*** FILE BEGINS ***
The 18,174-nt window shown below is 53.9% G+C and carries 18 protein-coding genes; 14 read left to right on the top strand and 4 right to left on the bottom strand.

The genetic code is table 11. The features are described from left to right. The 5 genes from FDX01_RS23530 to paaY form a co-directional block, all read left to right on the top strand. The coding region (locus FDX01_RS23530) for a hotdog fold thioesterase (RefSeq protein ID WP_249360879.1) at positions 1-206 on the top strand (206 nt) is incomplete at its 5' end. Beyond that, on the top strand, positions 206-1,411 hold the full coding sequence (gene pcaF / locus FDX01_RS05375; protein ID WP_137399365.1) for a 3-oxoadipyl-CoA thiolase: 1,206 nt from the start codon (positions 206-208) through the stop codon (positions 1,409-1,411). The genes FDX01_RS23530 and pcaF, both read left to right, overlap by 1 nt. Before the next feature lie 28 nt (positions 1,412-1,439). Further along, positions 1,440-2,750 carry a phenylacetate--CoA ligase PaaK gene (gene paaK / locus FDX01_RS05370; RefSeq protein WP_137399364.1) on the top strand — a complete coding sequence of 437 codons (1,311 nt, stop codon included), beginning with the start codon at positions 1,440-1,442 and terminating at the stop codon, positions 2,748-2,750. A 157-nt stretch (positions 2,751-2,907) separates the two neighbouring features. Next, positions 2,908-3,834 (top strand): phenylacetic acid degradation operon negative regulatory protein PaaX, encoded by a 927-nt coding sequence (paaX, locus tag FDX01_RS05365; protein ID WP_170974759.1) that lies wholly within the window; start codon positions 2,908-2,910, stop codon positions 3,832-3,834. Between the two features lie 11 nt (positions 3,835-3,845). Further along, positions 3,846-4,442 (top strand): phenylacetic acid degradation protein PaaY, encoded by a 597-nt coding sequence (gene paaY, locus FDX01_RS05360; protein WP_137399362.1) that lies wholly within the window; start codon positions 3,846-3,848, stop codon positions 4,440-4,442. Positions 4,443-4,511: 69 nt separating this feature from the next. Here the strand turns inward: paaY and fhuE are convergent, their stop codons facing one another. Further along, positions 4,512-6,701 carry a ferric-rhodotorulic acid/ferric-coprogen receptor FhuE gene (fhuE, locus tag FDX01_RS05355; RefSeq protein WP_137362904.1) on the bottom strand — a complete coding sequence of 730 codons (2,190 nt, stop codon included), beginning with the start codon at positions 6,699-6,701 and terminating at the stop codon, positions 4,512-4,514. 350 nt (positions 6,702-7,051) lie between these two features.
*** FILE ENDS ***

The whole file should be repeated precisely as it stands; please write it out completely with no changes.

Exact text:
The 18,174-nt window shown below is 53.9% G+C and carries 18 protein-coding genes; 14 read left to right on the top strand and 4 right to left on the bottom strand.

The genetic code is table 11. The features are described from left to right. The 5 genes from FDX01_RS23530 to paaY form a co-directional block, all read left to right on the top strand. The coding region (locus FDX01_RS23530) for a hotdog fold thioesterase (RefSeq protein ID WP_249360879.1) at positions 1-206 on the top strand (206 nt) is incomplete at its 5' end. Beyond that, on the top strand, positions 206-1,411 hold the full coding sequence (gene pcaF / locus FDX01_RS05375; protein ID WP_137399365.1) for a 3-oxoadipyl-CoA thiolase: 1,206 nt from the start codon (positions 206-208) through the stop codon (positions 1,409-1,411). The genes FDX01_RS23530 and pcaF, both read left to right, overlap by 1 nt. Before the next feature lie 28 nt (positions 1,412-1,439). Further along, positions 1,440-2,750 carry a phenylacetate--CoA ligase PaaK gene (gene paaK / locus FDX01_RS05370; RefSeq protein WP_137399364.1) on the top strand — a complete coding sequence of 437 codons (1,311 nt, stop codon included), beginning with the start codon at positions 1,440-1,442 and terminating at the stop codon, positions 2,748-2,750. A 157-nt stretch (positions 2,751-2,907) separates the two neighbouring features. Next, positions 2,908-3,834 (top strand): phenylacetic acid degradation operon negative regulatory protein PaaX, encoded by a 927-nt coding sequence (paaX, locus tag FDX01_RS05365; protein ID WP_170974759.1) that lies wholly within the window; start codon positions 2,908-2,910, stop codon positions 3,832-3,834. Between the two features lie 11 nt (positions 3,835-3,845). Further along, positions 3,846-4,442 (top strand): phenylacetic acid degradation protein PaaY, encoded by a 597-nt coding sequence (gene paaY, locus FDX01_RS05360; protein WP_137399362.1) that lies wholly within the window; start codon positions 3,846-3,848, stop codon positions 4,440-4,442. Positions 4,443-4,511: 69 nt separating this feature from the next. Here the strand turns inward: paaY and fhuE are convergent, their stop codons facing one another. Further along, positions 4,512-6,701 carry a ferric-rhodotorulic acid/ferric-coprogen receptor FhuE gene (fhuE, locus tag FDX01_RS05355; RefSeq protein WP_137362904.1) on the bottom strand — a complete coding sequence of 730 codons (2,190 nt, stop codon included), beginning with the start codon at positions 6,699-6,701 and terminating at the stop codon, positions 4,512-4,514. 350 nt (positions 6,702-7,051) lie between these two features.